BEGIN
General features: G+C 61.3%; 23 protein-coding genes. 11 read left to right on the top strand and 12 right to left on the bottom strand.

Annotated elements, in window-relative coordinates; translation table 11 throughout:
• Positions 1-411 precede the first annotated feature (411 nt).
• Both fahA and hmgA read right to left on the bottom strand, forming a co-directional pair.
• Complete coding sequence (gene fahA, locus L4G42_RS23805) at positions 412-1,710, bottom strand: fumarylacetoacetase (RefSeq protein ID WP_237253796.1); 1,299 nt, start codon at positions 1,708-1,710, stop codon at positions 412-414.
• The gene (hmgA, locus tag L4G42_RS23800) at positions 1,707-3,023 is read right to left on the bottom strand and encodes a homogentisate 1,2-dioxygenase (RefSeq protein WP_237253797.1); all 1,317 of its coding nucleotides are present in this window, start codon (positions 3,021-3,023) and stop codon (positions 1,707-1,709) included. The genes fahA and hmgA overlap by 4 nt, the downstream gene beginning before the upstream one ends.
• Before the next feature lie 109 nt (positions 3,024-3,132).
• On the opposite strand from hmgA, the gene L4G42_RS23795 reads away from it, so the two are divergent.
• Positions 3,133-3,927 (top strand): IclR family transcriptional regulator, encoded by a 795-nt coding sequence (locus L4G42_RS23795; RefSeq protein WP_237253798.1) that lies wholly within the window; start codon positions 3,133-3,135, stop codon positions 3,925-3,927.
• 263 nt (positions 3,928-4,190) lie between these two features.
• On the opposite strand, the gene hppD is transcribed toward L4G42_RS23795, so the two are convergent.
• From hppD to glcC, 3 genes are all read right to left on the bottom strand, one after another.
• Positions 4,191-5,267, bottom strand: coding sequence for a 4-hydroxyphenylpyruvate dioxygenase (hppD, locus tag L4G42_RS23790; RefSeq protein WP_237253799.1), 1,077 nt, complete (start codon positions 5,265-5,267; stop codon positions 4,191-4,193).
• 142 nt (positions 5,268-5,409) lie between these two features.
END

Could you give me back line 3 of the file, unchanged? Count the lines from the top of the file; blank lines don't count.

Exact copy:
• Positions 1-411 precede the first annotated feature (411 nt).